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Surrey CC has been found partly liable for serious brain damage suffered by two baby boys in the care of a register...
Surrey CC has been found partly liable for serious brain damage suffered by two baby boys in the care of a registered child minder, a High Court judge has ruled. It now faces a claim for damages.

Thomas Harrison and Simon Hewitt were a few months old when each sustained permanently disabling injuries whilst being cared for in 1989 by Mrs Christine Walton, 36, Mr Justice Scott Baker said.

The medical evidence pointed overwhelmingly to the fact that Thomas' injuries were caused by 'severe shaking' and the cause of Simon's injuries were 'either a direct blow to the head or severe shaking', said the judge.

The childminder was found to have been responsible for the injuries although her husband, who had also been accused, was absolved of all blame.

The judge's decision opens the way for Thomas' mother, Cora Dowling, to seek compensation on her son's behalf from Mrs Walton.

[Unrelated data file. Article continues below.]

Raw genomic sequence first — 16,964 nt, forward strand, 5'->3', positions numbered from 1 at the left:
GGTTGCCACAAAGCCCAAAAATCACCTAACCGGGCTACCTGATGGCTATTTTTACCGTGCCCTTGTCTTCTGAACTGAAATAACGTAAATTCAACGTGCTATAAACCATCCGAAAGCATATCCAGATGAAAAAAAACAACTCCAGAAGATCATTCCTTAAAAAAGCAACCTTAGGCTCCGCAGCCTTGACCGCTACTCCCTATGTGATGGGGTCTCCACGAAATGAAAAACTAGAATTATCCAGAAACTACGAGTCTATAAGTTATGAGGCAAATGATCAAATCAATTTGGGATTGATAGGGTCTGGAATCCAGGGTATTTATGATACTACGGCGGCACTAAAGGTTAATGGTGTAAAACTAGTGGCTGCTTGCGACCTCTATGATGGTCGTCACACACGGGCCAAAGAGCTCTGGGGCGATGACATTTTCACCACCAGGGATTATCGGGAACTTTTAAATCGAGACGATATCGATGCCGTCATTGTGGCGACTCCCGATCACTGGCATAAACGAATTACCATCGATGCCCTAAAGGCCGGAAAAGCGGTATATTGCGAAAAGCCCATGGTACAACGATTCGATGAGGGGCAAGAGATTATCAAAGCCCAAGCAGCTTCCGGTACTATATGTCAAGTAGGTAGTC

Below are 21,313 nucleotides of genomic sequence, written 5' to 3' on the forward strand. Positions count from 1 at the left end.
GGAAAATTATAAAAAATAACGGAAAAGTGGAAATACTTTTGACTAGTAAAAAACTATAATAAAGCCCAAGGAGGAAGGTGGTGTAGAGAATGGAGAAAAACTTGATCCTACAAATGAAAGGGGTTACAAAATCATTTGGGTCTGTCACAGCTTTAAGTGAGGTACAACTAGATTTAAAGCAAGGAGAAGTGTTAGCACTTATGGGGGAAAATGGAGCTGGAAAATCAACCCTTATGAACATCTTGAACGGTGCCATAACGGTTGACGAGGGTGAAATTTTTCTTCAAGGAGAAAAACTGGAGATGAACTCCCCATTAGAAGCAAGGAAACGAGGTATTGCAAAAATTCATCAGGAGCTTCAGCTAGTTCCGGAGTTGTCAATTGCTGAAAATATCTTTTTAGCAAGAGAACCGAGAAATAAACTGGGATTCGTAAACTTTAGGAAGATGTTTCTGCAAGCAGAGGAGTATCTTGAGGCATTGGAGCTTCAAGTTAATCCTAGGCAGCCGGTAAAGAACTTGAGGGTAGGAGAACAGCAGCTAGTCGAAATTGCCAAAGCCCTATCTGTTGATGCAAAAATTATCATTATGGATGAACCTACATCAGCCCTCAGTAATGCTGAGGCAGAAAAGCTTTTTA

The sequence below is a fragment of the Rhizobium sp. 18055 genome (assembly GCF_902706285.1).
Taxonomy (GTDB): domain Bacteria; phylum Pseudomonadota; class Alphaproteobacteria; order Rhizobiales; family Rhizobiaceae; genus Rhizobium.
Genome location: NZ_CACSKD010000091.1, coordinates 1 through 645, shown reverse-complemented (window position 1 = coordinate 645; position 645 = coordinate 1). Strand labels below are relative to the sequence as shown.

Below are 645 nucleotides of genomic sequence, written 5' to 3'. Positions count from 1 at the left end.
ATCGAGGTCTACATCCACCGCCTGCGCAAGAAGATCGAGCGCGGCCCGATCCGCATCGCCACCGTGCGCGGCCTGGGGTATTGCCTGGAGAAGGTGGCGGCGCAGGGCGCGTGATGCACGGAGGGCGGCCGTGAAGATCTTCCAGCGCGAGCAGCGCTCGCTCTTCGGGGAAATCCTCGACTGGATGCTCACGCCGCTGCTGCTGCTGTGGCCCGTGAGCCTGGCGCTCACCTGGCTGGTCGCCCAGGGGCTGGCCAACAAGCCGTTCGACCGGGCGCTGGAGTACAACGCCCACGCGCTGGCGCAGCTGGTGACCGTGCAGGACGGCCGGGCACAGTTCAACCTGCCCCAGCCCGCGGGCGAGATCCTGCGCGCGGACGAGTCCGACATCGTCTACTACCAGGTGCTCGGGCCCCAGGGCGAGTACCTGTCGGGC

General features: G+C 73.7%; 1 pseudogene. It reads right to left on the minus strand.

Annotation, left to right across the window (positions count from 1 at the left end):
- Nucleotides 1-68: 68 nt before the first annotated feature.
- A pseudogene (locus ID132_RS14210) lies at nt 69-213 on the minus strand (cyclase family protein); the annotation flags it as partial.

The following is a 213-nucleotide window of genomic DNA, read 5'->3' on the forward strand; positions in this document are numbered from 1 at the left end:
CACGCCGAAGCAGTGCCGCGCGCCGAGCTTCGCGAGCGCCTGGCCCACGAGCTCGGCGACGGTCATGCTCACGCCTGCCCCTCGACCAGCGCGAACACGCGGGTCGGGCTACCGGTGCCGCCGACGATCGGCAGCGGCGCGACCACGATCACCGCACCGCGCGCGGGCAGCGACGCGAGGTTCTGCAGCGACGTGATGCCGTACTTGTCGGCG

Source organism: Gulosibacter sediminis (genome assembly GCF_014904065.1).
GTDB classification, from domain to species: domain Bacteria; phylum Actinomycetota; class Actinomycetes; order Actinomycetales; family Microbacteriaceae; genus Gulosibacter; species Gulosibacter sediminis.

Surrey was also found liable after the judge ruled its child minding officer Peter Bodycomb had failed to tell Mrs Dowling the full circumstances of Simon's injuries sustained shortly before Thomas was placed with Mrs Walton.

Had Mrs Dowling known the full facts behind Simon's injury she would never have entrusted Thomas to Mrs Walton's care, said the judge.

Mrs Walton was legally aided throughout most of the trial and the court heard it is 'realistic' that Mrs Dowling will first of all seek damages from the County Council.

The amount of compensation has yet to be assessed and may be the subject of a further High Court trial.

Both Mrs Walton and the county were ordered to pay the legal costs of the trial which began in July last year.

But the judge ruled that Surrey should be allowed to recover 90% of whatever damages and costs it is ordered to pay from Mrs Walton.

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